The panel made a total of 37 recommendations in the following categories:
- entry into and retention in HIV medical care,
- monitoring ART adherence,
- interventions to improve ART adherence,
- adherence tools for patients,
- education and counseling interventions,
- health system and service delivery interventions, and
- special populations (including pregnant women, patients with substance use or mental health disorders, incarcerated or homeless patients, and children and adolescents).
The panel also called for further cost-effectiveness research on ART as well as research in areas where evidence was insufficient to make recommendations, such as in patients with HIV infection and one or more comorbid conditions.
The full recommendations were published early online March 5 by Annals of Internal Medicine.
Antibiotic use confers up to tenfold risk of C. diff infection
A patient's risk of developing Clostridium difficile infection (CDI) is 7 to 10 times higher during antibiotic therapy and in the month after stopping, and an elevated risk still exists three months after stopping antibiotics, a study found.
Dutch researchers performed a case-control study in nine hospitals between March 1, 2006 and May 1, 2009. They compared 337 hospitalized patients with diarrhea and a positive toxin test to 337 patients without diarrhea. A control group of 227 patients with diarrhea from a cause other than C. diff was also included. Results were reported in the March Journal of Antimicrobial Chemotherapy.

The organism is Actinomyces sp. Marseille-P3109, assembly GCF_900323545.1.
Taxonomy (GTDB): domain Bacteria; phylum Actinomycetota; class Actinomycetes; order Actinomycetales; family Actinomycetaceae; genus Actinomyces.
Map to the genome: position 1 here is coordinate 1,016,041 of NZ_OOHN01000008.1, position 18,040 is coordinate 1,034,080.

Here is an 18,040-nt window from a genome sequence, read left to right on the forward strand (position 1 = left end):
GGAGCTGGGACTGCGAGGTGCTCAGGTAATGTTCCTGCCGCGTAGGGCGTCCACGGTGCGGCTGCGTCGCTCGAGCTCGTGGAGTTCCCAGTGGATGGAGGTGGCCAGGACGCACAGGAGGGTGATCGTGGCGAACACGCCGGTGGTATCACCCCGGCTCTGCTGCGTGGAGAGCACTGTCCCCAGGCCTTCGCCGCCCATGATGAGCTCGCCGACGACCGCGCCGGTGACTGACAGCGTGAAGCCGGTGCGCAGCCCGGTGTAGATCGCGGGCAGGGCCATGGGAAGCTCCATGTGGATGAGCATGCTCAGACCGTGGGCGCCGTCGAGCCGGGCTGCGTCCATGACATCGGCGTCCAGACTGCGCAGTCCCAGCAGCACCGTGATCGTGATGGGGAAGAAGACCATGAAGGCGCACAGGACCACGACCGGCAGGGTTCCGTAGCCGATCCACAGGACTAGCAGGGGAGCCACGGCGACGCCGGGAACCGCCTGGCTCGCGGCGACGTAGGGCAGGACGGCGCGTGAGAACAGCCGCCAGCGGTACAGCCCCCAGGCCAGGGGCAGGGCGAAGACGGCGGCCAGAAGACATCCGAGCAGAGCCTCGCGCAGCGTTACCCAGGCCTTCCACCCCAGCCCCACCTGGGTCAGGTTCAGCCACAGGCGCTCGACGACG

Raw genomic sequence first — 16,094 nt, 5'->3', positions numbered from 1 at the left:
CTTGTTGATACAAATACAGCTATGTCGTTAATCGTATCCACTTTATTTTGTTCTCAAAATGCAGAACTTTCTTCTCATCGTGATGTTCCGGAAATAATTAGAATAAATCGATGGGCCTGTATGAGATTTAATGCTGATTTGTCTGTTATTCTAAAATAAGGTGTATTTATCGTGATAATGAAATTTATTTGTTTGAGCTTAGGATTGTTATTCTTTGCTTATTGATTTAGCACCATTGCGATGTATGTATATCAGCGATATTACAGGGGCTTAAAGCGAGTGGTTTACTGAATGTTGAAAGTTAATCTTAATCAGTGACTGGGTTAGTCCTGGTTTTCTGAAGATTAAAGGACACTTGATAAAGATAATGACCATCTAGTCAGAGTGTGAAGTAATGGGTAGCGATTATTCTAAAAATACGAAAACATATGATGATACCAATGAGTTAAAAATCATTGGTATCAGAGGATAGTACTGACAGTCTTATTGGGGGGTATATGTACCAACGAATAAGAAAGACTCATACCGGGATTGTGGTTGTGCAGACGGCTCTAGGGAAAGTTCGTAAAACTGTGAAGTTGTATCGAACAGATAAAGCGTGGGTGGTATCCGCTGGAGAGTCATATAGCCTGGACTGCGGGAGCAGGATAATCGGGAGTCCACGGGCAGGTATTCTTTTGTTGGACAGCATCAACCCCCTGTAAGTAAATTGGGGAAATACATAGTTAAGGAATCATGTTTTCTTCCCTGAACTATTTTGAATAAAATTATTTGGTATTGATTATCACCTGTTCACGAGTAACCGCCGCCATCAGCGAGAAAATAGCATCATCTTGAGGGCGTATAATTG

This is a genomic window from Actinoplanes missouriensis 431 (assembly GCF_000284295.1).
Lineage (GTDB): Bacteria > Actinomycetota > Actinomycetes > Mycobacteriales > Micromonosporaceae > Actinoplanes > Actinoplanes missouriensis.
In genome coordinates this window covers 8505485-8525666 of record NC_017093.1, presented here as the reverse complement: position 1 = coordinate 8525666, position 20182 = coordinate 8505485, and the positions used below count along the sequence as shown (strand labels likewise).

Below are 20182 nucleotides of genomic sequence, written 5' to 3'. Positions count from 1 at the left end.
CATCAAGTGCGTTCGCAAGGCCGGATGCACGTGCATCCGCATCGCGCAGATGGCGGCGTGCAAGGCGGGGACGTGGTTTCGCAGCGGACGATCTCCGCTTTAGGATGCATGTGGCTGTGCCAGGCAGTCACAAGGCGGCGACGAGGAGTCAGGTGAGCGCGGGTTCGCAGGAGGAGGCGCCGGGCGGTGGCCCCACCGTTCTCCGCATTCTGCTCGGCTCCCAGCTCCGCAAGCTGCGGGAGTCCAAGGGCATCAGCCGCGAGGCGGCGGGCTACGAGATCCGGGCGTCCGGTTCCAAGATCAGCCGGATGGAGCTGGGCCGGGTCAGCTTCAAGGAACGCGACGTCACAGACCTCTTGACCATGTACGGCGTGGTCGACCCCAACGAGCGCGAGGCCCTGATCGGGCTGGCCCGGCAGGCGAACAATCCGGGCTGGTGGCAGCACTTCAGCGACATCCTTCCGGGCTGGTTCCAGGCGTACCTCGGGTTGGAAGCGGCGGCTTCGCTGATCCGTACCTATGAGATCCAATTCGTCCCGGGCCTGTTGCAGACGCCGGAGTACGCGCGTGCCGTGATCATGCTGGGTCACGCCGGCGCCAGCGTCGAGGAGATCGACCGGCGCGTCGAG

In the month prior to the reference date, 77% of CDI patients used an antibiotic compared with 48.9% of non-diarrheal patients (P<0.01). Of these, 35% of CDI patients and 25% of non-diarrheal patients were using an antibiotic at the time of diagnosis (P=0.01). On multivariate analysis, there was a more than sixfold increased risk for CDI during antibiotic use and in the first month after stopping antibiotics (odds ratio [OR], 6.67 to 10.37). The risk declined in the period between one and three months after the antibiotic was stopped (OR, 2.7 at three months). The control group comparison yielded similar results. All antibiotic classes were associated with CDI except first-generation cephalosporins and macrolides. The antibiotics with the strongest associated risks were second- and third- generation cephalosporins (OR, 3.3 and 5.3, respectively) and carbapenems (OR, 4.7). Compared with non-diarrheal patients, those with CDI used more antibiotic classes (P<0.01) and more defined daily doses.
One study limitation was the use of various enzyme immunoassays to diagnose CDI. Given their reported sensitivities of between 60% and 85%, some patients could have been missed as having CDI, which in turn might have led to overestimation of the duration of increased risk of non-CDI diarrhea after antibiotic use. Even so, clinicians should be made aware that antibiotic use can greatly increase the risk for CDI, even if the use preceded the symptoms by a month, the researchers wrote.